Source: Wiley

‘Goldilocks’ Window for Immunotherapy Without Side Effects

Shown here is a pseudo-colored scanning electron micrograph of an oral squamous cancer cell (white) being attacked by two cytotoxic T cells (red), part of a natural immune response. Photo by National Cancer Institute on Unsplash

Researchers have developed a way to potentially reduce the toxic side-effects of CAR T cell immunotherapy, in findings that could overcome the pioneering treatment’s biggest limitation.

Their new study, reported in eLife, has come up with a way to identify a ‘goldilocks’ window that fine-tunes the cells used in the immunotherapy so that their activity is strong enough to eliminate the cancer but not so strong that they generate toxic side-effects.

Therapy provokes ‘perfect storm’

CAR T cell therapies involve collecting T cells from a cancer patient and supercharging the cells by individually re-engineering them in the laboratory. These enhanced cells are then put back into patients.

CAR T cell immunotherapy can be up to 90% effective in certain blood cancers, even curing some patients. But the treatment has harmful side-effects, with about 50% of patients experiencing dangerous complications.

The T cells are engineered to produce proteins on their surface called chimeric antigen receptors (CARs), which enable T cells to recognise and bind to specific proteins on the surface of cancer cells more efficiently.

Associate Professor Matthew Call said this synthetic sensor is what gives T cells the enhanced ability to attack and eliminate threats, like cancer cells.

“While putting these supercharged T cells into a patient with a high tumour burden can swiftly eradicate cancer cells, it also creates the perfect storm for an ongoing toxic response that can be harmful,” Associate Prof Call said.

There is currently no way of reliably predicting how strong CAR T cell therapy will be for a patient.

While previous studies have attempted to fine-tune T cells by targeting the end sections of the sensor, which either bind to the cancer cell or instruct the T cells to kill, the new research is the first to look at completely redesigning the middle part.

Researchers leveraged the computational expertise of the Weizmann Institute of Science to stitch together pieces of natural immune sensors with custom-designed synthetic elements, to generate new circuits that could be used to tune and assess variations of potency.

“Focusing on the connector fragment in the middle allows us to generate different versions of CARs that we know are stronger or weaker, enabling us to customise them to a patient’s potency requirements,” Associate Prof Call said.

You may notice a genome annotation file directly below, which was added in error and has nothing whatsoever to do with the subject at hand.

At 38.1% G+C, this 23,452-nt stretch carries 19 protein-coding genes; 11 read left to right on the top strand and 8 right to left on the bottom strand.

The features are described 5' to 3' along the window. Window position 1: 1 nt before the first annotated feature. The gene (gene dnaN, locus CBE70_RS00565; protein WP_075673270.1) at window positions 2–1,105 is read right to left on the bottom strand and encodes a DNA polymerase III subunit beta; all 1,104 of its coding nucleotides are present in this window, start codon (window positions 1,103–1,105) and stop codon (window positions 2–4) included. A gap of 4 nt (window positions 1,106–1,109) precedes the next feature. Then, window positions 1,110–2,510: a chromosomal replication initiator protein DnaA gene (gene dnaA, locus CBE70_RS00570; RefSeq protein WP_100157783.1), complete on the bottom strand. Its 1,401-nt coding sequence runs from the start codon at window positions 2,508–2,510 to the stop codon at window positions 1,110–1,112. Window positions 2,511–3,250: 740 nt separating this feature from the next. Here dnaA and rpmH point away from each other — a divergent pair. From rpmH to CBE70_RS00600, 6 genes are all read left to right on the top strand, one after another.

“Being able to predictably tune this T cell activity significantly broadens our research, contrary to previous studies, because we are targeting something that exists in every immunotherapy scenario.

“For the first time, we can establish rules that will be applicable to any cancer where CAR T cell immunotherapy is being used.”

Enhanced treatment

Associate Prof Call said the ability to fine-tune T cells would dramatically reduce the number of patients experiencing severe side-effects from the treatment, which can include fever, high blood pressure and respiratory distress.

“CAR T cell therapy has proven effective in eradicating very advanced leukaemias and lymphomas, while also keeping the cancer at bay for many years – even after a patient has stopped taking cancer medication,” Associate Professor Call said.

“The therapy has incredible potential for cancer patients, but is currently used as a last resort due to these potentially severe side-effects.

“Our tools could lead to a fundamental rethink of the way CAR T cell therapy is offered by reducing a patient’s exposure risk to harmful side-effects. This would allow patients with a broad range of cancers to be given CAR T cell therapy far earlier in the treatment process.”

There are currently over 600 clinical trials of CAR T cell immunotherapy, with the treatment already being used for several blood cancers.

Researchers hope their new tool could be used to triage immunotherapy patients according to the potencies required in the early treatment phases, bringing the field closer to hitting that ‘goldilocks’ treatment window for many different cancers.

The next research phase will focus on progressing these findings into a clinical setting to see CAR T cell therapy used as a safer, first-line treatment.

Source: Walter and Eliza Hall Institute of Medical Research